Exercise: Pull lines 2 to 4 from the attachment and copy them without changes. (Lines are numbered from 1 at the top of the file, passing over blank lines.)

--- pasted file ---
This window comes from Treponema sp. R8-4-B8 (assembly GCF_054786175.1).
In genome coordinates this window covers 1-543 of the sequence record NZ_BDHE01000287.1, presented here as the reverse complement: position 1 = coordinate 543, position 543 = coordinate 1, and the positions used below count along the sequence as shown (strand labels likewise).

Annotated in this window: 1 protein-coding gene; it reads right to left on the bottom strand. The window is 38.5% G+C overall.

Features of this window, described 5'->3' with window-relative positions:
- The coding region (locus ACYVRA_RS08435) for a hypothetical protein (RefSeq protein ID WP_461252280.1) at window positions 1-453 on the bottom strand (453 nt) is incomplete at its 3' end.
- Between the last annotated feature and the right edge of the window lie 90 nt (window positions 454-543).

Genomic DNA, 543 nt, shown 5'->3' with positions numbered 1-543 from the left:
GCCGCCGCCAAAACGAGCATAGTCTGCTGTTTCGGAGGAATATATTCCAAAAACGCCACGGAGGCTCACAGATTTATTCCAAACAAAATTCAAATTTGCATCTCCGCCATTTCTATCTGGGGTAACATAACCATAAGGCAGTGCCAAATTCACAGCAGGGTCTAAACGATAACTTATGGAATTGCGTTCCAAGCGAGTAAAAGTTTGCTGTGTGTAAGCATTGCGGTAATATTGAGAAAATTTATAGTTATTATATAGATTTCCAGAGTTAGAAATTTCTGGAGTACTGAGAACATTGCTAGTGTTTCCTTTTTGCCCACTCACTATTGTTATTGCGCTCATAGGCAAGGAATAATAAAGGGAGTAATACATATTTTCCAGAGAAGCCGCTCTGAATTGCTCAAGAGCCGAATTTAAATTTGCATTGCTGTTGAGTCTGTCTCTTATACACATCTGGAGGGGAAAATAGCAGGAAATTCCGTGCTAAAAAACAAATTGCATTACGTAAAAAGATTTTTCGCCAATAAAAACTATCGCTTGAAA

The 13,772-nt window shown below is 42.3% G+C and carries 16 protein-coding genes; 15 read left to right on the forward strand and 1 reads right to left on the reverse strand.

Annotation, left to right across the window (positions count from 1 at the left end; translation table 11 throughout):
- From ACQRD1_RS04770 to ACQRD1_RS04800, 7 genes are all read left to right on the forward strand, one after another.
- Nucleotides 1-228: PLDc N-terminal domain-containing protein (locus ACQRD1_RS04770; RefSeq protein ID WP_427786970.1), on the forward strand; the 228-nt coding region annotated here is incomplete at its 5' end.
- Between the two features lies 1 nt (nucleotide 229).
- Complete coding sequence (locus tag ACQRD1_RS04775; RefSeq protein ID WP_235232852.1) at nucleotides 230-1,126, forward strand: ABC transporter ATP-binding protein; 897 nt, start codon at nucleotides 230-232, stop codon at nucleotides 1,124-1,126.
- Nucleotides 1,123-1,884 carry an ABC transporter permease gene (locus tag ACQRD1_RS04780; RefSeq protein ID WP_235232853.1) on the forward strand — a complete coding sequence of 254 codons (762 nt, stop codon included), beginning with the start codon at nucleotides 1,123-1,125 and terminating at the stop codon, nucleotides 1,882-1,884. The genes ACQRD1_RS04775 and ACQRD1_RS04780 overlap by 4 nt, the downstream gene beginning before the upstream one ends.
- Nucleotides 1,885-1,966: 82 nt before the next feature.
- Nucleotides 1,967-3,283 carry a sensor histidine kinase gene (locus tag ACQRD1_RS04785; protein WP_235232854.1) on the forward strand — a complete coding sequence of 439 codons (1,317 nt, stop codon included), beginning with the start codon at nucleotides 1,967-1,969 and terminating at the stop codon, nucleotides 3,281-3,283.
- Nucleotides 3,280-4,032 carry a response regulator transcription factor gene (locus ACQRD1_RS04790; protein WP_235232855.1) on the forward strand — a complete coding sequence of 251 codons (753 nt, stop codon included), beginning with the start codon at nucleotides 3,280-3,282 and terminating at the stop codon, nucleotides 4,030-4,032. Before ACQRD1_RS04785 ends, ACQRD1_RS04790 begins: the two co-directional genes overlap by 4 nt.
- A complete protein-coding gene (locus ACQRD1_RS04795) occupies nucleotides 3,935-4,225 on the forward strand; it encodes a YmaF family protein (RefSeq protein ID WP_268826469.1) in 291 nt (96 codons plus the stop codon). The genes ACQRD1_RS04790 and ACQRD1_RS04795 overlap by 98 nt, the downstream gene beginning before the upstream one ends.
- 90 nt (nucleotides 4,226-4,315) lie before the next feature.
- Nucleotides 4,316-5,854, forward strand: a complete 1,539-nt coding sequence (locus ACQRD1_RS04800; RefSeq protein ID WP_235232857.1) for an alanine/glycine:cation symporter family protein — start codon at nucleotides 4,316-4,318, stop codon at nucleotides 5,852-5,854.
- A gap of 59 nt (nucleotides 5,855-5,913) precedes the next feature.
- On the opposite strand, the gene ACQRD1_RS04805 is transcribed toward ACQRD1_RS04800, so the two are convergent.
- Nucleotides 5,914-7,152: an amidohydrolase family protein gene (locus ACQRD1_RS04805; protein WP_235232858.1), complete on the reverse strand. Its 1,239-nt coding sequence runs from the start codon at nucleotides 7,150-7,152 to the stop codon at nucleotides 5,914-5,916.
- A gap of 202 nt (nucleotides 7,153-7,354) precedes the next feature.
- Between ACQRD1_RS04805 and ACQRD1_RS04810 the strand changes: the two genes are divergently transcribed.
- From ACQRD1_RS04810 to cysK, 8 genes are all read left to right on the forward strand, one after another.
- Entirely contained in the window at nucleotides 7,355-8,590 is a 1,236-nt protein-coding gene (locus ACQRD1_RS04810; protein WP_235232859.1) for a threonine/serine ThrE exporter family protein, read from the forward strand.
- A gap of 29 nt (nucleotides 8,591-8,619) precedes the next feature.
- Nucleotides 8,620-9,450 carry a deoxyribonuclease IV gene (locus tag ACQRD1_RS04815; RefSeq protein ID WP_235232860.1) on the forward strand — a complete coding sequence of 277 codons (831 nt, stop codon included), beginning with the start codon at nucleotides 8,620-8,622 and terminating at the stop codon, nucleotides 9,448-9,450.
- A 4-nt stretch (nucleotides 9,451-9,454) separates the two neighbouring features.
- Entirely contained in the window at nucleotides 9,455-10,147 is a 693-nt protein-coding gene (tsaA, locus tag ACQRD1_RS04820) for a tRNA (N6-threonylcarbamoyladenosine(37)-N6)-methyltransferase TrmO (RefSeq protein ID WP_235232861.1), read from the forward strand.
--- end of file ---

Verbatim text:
In genome coordinates this window covers 1-543 of the sequence record NZ_BDHE01000287.1, presented here as the reverse complement: position 1 = coordinate 543, position 543 = coordinate 1, and the positions used below count along the sequence as shown (strand labels likewise).

Annotated in this window: 1 protein-coding gene; it reads right to left on the bottom strand. The window is 38.5% G+C overall.

Features of this window, described 5'->3' with window-relative positions: